Turkey hunters discuss calling techniques

BALDWIN — Led by Gary Truxton, box calls were the subject of one of the seminars at the Pere Marquette Chapter’s Wild Turkey Rendezvous at Baldwin High School recently.

Bruce Cocklin of Big Rapids led a class in slate calls.

Box calls remain a favorite tool for area turkey hunters.

TURKEY CALL: Bruce Cocklin gives a slate call demonstration recently during the 33rd Wild Turkey Hunters Rendezvous at Baldwin High School. (Pioneer photo/John Raffel)

TURKEY CALL: Bruce Cocklin gives a slate call demonstration recently during the 33rd Wild Turkey Hunters Rendezvous at Baldwin High School. (Pioneer photo/John Raffel)

The 33rd annual event featured calling classes, booths, a calling contest, plus a turkey shoot.

Truxton emphasized to attendees the importance of buying a quality product to have success.

“They’ll last forever, as long as you don’t break them,” he said. “I’ve got one really nice box call I found in the middle of the road. I was just fortunate enough to be the next guy coming down the road.”

Truxton discussed with attendees the degrees of effectiveness with various calls.

“Turkey hunting is a great sport,” he said. “Where can you talk to and…yes you talk to ducks and stuff like that. To me, this is different. There’s so many different calls and so many different things you get into, and when to call and when not to call, like the cluck. If you don’t cluck to him, he’ll turn around and run away. You have to learn how to cluck with something.”

Cocklin went over the proper techniques for calling to draw a turkey’s interest.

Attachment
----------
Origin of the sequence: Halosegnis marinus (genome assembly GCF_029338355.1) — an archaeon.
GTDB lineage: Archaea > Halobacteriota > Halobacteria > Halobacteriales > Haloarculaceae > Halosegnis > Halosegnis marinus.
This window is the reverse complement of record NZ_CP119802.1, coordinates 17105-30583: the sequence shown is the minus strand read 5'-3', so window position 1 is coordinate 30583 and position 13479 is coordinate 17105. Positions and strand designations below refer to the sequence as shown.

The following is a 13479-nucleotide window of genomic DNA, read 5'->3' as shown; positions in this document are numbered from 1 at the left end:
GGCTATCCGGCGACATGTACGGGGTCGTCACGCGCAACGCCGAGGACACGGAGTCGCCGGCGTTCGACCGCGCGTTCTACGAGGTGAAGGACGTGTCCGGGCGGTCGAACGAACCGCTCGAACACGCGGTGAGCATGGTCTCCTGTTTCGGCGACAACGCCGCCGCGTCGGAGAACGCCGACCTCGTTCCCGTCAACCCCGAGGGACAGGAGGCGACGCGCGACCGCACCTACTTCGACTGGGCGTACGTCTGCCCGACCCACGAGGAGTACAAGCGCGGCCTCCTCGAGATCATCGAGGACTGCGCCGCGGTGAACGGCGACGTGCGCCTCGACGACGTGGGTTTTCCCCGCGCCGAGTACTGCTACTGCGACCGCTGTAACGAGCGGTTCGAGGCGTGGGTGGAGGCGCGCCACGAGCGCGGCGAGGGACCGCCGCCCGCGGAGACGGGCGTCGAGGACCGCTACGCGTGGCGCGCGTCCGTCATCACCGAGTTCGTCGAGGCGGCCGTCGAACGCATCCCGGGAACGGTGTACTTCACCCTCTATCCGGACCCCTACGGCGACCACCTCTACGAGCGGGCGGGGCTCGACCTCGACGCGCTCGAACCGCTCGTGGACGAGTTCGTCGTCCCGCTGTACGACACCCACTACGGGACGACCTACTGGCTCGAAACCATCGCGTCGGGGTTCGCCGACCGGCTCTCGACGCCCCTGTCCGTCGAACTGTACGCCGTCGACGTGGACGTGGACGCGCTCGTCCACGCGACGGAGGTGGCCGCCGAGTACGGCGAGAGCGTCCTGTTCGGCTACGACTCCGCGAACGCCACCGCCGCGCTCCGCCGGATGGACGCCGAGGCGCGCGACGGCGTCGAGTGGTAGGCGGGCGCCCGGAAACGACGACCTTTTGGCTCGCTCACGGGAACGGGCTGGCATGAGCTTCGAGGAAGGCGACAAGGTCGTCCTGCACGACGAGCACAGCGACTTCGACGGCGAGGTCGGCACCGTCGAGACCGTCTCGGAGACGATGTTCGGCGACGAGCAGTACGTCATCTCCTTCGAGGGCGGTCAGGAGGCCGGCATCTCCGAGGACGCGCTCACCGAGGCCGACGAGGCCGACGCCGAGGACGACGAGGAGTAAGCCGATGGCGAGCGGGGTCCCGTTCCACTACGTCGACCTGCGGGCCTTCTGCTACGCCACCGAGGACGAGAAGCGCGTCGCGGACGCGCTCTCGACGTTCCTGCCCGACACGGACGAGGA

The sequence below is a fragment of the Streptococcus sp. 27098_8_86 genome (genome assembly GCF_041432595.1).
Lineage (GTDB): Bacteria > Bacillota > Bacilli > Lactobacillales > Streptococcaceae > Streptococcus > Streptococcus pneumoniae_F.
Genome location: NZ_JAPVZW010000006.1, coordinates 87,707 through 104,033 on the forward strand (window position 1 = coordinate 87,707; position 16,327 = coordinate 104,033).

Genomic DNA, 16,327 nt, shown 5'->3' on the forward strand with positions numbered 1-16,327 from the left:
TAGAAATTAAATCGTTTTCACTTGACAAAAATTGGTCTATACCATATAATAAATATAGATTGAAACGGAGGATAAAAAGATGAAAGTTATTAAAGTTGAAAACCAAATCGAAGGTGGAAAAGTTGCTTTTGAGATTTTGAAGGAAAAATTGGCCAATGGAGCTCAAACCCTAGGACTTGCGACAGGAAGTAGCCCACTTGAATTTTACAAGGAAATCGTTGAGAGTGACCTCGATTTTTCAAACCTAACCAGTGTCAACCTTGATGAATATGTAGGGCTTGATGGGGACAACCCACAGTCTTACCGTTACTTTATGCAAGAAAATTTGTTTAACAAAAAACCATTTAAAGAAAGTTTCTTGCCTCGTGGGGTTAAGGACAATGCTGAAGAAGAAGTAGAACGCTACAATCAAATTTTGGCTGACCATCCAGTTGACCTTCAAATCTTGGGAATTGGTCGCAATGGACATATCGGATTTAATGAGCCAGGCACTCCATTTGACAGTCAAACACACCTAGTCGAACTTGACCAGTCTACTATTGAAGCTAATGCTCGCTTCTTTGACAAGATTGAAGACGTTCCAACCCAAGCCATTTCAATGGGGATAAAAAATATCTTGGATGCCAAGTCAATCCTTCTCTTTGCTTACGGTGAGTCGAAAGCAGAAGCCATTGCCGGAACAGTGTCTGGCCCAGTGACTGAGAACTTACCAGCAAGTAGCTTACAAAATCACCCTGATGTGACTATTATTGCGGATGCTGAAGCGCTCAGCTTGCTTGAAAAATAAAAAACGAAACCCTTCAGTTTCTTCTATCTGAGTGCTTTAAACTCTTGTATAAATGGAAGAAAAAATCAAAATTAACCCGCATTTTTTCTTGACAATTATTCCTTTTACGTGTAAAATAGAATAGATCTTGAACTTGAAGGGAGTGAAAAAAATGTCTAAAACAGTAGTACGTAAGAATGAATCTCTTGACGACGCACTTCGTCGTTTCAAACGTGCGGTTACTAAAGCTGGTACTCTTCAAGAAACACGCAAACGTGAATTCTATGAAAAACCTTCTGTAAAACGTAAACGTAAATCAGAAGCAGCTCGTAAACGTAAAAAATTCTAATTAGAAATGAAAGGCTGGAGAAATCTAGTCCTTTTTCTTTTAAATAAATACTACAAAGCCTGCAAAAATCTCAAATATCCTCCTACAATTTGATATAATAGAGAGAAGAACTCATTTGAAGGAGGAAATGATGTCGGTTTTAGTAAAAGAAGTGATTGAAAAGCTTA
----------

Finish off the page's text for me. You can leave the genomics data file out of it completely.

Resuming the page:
“I always tell people if you’re out in the woods and you find out you forgot your call, you can use your ink pen for a (slate call),” Cocklin said.

Jim Skipper led a class on hunting techniques and explained the type of groups hunters may see turkeys and hens involved in during the season.

“One of the best groups to see is like one hen with two to three or four toms,” Skipper said. “Because there’s only one hen, you can often break up one of those gobblers. You may not get the dominant tom, but you’ll still get a nice bird.”

Always be ready for your opportunity, Skipper added.

“Whatever your effective killing range is with your gun, if that bird’s inside that range, and he stops and turns and starts heading away, you’d better shoot him now, he’s not coming any closer,” Skipper said. “You can’t do anything to get him back. He’s gone if you let him go.

“Know what your gun can do. Try to use a diaphragm call.”

avatar

Posted by John Raffel

John is a sports reporter with the Pioneer as well as the Herald Review and The Lake County Star. He also coordinates the weekly Pioneer sports outdoors page. He can be reached at (231) 592-8356 or by email at jraffel@pioneergroup.com.

Leave a Reply